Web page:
Here are a few suggestions:
1. Take student questions seriously. In my experience, students aren’t born disliking math, and probably everyone is naturally interested in the subject. But once they’re taught that it has no relevance to their lives, and that there are no questions to answer, just insipid “problems” to solve, they learn to hate it. In my experience, the questions students ask are often the most interesting (and historically relevant) anyway. “Is infinity plus one the same as infinity” is actually a deep and mathematically useful question to ask. What does it mean for infinite sets to be “equal” in size? These questions take you interesting places, and if you’re a clever teacher, it’s not hard to take student questions seriously and still cover the curriculum you need to cover.
2. Mention great results and unsolved problems. So many people think that there’s nothing left to do in math. In reality, we know so little it’s shocking. We have a quadratic formula for degree 2 polynomials. We have a cubic formula for degree 3, and a quartic formula for degree 4. Quintic formula? Don’t have one. Ditto for every degree above 5. Is it even possible to find it? No. How do we know? How is it possible to prove anything is impossible without testing all the (infinite) cases?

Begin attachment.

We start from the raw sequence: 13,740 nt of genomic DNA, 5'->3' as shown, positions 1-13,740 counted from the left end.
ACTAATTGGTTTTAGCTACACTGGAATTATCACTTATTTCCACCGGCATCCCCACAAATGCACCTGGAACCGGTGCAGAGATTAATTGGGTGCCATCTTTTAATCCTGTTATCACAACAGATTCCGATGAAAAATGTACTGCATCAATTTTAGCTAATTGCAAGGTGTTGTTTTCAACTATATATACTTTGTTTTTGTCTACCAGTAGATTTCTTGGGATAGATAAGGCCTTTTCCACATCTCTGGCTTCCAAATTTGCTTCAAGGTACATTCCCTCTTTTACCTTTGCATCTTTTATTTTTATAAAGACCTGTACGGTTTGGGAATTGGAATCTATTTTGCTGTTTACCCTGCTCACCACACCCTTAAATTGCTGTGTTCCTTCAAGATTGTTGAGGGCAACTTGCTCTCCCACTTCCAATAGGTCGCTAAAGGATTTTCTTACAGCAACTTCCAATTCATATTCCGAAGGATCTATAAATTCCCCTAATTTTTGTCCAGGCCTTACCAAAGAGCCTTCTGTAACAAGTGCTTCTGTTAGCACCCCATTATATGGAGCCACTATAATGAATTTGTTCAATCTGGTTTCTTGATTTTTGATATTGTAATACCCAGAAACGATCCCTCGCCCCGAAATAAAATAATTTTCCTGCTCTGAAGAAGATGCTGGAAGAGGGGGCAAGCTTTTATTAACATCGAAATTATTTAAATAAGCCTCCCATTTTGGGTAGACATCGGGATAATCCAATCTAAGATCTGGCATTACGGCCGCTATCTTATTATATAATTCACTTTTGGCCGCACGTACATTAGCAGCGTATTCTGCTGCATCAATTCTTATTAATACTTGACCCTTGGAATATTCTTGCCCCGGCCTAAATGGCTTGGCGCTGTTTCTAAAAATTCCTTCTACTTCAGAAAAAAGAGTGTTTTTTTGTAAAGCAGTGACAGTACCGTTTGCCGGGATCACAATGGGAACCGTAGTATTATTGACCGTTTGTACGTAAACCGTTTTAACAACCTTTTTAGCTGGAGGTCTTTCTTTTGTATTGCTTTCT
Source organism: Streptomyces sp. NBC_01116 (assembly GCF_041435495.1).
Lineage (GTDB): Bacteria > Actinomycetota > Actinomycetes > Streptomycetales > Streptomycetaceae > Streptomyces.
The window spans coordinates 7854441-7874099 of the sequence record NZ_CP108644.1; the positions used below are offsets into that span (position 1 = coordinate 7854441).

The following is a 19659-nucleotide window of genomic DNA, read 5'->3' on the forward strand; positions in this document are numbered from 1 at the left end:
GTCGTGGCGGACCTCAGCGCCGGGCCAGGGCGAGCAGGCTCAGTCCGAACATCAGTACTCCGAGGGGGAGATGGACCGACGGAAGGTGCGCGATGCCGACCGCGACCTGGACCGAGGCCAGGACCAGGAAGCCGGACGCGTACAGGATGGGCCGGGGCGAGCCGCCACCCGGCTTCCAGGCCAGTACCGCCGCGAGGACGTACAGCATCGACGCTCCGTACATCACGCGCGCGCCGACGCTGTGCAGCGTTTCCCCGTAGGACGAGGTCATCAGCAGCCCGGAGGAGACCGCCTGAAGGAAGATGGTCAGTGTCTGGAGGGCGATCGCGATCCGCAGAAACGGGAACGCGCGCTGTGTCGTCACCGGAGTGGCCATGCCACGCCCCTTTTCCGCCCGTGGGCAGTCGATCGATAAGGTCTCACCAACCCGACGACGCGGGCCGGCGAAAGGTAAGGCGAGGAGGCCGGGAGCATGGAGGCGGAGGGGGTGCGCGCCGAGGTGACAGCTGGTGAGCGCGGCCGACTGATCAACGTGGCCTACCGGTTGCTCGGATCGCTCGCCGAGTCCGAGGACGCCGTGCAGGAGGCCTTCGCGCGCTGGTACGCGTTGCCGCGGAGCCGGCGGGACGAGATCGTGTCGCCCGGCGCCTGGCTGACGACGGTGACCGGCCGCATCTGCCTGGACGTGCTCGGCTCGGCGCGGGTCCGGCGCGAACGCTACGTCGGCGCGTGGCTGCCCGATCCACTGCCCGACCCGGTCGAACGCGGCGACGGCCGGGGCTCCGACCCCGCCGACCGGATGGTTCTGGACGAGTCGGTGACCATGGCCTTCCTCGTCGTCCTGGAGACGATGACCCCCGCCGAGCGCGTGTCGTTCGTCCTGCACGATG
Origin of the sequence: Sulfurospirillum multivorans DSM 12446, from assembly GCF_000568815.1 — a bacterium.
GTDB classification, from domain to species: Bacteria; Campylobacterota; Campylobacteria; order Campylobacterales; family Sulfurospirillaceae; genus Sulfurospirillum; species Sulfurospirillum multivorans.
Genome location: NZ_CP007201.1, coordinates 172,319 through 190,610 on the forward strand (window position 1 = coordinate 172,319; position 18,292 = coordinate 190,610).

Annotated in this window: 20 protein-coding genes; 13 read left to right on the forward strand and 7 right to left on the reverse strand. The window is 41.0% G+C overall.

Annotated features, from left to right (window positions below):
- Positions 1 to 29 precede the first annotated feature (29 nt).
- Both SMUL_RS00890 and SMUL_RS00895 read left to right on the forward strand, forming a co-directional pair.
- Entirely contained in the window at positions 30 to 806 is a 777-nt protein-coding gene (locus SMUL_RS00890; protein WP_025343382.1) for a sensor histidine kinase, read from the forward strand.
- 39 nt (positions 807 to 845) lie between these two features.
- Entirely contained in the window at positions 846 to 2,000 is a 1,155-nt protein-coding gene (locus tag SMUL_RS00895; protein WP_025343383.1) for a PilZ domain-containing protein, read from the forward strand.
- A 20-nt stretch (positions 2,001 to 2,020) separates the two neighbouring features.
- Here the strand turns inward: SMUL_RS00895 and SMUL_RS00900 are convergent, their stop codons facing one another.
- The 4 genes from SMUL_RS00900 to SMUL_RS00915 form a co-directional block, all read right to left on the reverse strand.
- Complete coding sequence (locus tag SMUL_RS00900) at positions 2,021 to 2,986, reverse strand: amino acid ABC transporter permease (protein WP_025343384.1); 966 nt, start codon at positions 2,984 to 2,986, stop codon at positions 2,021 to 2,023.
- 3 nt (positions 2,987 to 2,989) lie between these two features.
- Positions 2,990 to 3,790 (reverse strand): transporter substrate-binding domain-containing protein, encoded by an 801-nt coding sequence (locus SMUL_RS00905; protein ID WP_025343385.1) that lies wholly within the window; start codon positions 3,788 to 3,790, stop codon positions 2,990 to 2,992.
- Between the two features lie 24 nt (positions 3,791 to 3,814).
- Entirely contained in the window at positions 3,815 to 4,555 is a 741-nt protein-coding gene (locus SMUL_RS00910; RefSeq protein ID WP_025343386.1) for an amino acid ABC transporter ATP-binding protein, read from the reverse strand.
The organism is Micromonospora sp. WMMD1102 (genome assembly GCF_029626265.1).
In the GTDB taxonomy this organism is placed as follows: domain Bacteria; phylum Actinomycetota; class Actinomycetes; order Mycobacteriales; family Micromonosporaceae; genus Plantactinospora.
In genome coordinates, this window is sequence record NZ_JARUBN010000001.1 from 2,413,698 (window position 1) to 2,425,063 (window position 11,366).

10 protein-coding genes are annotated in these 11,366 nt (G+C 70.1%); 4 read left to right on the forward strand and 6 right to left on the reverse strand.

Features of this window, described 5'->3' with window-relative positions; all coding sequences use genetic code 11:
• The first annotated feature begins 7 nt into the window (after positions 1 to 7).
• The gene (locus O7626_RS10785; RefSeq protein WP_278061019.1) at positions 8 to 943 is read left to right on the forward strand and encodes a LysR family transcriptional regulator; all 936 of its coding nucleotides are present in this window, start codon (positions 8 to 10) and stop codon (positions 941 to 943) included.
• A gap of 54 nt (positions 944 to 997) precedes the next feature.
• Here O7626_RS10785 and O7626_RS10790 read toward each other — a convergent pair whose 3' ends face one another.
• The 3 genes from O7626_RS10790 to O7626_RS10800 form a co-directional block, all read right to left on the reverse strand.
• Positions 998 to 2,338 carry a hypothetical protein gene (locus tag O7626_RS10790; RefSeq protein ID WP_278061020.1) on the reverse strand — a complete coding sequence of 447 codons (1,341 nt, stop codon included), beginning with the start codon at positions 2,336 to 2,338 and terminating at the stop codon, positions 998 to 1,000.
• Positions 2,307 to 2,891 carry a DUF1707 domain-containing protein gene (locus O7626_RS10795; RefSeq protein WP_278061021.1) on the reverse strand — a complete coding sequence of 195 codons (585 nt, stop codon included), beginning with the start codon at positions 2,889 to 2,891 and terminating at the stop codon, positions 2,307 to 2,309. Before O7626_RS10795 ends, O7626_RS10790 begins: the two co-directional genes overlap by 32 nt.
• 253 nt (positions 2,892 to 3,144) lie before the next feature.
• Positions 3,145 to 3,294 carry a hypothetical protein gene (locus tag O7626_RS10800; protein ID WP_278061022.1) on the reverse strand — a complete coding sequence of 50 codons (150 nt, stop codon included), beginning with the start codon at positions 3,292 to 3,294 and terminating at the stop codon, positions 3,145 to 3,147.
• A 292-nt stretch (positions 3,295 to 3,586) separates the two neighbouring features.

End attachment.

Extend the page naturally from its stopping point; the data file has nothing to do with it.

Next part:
3. Teach math along with it’s history. Isn’t math more interesting if we learn that the field of probability started with two mathematicians gambling? Or that the person who proved that there can be no quintic (or higher) formula died in a duel, after having written a letter the night before that solved the historic problem and gave birth to three new fields of mathematics?
These are all illustrations of the point which others have already mentioned: if students are invited to have a personal, relevant engagement with a living subject, they’ll find it interesting; if they’re forced to memorize a bunch of rules for no reason that have no usefulness anyway, they’ll find it boring and stupid.
(For more, check out this fluther question about the excellent essay A Mathematician’s Lament.)